The Tamalpais Unified High School District’s distance learning schedule has drastically increased the amount of time students spend online. Based on the distance learning bell schedule, students are spending upwards of six hours online every day, and it begs the question whether it is in fact healthy for them to do so.
Dr. Maureen McCoy, a doctor of optometry who studied at the University of California Berkeley, currently works as an optometrist at Sausalito Optometry, a business she owns. Her education includes a wide range of topics from binocular vision disorders to physiology and chemistry to treating eye diseases.
McCoy said she is very worried about the current generation of students and what online learning and constantly being on screens could mean for their future.
“Spending more time on screens and general near tasks and reducing outside activities puts kids and young adults at a greater risk of myopia (nearsightedness),” McCoy said. Environmental factors like having to read closely and other indoor activities also contribute to increases in myopia, she said.
It is no longer a choice for students to stare at a screen for hours on end, which is an issue that would be unique to this generation.
Freshman Magnus Wiig has felt like the new schedule has been difficult to balance with healthy activities like getting outdoors. “School days are usually about six hours long, on top of that I also spend an hour or two working on homework and catching up on assignments,” Wiig said.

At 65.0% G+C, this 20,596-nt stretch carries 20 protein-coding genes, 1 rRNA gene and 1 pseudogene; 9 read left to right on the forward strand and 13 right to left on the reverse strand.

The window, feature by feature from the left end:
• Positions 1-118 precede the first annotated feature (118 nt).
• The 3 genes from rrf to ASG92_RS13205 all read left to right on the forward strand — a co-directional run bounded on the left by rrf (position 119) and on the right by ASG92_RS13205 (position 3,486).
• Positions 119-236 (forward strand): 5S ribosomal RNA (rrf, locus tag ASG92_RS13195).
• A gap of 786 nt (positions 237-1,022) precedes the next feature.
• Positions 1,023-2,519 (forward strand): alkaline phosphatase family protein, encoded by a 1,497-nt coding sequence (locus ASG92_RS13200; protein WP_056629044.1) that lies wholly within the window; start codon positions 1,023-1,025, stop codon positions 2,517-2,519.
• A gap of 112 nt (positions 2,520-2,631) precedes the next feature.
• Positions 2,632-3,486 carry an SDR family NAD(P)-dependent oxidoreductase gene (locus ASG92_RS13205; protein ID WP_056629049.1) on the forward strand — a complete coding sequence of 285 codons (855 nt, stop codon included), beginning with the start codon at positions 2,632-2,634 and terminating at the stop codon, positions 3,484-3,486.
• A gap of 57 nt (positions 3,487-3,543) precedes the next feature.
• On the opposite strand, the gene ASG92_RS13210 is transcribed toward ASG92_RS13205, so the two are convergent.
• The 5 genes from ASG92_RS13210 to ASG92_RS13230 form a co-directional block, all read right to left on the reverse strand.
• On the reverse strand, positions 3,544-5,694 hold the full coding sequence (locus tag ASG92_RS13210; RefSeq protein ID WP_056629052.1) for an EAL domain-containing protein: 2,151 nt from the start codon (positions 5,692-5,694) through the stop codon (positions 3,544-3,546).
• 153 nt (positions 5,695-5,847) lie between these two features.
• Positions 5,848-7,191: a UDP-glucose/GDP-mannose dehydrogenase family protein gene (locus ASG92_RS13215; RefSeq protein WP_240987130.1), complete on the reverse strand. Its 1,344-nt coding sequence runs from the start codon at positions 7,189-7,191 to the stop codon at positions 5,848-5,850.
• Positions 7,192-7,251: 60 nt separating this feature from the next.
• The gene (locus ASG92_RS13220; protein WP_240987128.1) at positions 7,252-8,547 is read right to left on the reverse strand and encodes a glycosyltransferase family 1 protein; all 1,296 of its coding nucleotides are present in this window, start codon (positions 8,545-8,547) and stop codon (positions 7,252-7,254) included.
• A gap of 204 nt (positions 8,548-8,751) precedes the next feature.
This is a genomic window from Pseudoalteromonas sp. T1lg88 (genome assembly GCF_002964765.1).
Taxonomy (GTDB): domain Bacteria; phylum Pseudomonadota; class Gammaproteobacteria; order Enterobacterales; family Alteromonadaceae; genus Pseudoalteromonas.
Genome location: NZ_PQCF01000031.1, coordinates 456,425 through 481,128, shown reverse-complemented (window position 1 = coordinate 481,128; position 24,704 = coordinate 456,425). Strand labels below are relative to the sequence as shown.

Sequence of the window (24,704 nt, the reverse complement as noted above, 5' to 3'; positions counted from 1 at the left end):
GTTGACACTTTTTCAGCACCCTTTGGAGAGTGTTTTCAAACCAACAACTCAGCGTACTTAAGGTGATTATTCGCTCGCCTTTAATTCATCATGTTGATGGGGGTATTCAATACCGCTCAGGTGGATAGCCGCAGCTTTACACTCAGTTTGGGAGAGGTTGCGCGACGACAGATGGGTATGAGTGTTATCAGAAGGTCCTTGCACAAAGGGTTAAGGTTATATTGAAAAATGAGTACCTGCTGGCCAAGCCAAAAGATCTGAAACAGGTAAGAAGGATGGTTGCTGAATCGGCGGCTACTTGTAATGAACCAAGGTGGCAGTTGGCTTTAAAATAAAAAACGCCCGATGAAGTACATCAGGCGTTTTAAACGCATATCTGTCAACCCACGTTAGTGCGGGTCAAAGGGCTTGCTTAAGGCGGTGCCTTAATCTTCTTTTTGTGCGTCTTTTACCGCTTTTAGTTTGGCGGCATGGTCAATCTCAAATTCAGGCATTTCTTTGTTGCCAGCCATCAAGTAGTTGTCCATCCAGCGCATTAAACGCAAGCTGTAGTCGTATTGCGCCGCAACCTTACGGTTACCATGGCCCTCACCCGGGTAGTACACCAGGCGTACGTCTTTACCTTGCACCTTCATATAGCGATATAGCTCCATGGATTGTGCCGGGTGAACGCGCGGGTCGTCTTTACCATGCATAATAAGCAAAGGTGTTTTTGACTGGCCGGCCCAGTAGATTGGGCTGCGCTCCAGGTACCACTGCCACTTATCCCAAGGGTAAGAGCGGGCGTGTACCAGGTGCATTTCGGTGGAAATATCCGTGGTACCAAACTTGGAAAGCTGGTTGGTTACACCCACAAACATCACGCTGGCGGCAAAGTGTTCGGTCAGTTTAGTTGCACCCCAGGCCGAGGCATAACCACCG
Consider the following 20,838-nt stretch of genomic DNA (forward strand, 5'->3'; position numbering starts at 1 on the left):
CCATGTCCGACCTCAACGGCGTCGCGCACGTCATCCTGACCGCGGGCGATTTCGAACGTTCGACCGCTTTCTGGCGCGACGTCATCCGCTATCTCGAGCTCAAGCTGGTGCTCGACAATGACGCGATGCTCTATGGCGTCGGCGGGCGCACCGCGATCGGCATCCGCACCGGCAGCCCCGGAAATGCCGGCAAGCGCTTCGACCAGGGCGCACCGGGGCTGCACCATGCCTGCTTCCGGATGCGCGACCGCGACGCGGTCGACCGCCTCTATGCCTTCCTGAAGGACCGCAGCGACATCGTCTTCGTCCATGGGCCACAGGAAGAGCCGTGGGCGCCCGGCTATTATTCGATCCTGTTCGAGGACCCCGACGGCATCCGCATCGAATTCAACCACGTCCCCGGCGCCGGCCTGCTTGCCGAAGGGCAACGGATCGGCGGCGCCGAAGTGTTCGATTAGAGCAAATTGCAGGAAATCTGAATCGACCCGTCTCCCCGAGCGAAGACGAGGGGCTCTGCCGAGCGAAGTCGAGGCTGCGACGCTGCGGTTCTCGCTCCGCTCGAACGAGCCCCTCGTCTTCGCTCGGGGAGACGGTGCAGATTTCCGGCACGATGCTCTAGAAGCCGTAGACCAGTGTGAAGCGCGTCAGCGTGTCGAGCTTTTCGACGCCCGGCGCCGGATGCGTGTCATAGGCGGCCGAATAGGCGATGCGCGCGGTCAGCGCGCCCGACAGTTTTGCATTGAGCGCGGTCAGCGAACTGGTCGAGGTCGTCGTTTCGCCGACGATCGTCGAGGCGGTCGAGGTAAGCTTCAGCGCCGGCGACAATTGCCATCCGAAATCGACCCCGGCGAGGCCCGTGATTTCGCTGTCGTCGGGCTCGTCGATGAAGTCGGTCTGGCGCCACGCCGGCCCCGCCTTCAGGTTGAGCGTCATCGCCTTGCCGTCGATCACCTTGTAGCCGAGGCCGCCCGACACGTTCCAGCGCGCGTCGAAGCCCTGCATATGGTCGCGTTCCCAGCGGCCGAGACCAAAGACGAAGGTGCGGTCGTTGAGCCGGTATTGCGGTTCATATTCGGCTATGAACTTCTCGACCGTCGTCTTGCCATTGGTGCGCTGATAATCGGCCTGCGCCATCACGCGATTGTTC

The lack of time to himself has been a difficult transition, especially during his first year of high school. “I’ve noticed lots of physical effects [of doing online school], especially being unmotivated. I don’t have much time outside of school to get exercise or relax,” he said.
Alison Niederer is a physician who has kids in distance learning herself. She has been a pediatrician at Kaiser Permanente in San Francisco for 22 years, and received her medical degree from the Medical College of Virginia.
She acknowledges that there are many issues with the setup of the distance learning schedule, but is definitely a necessary measure to keep everyone safe.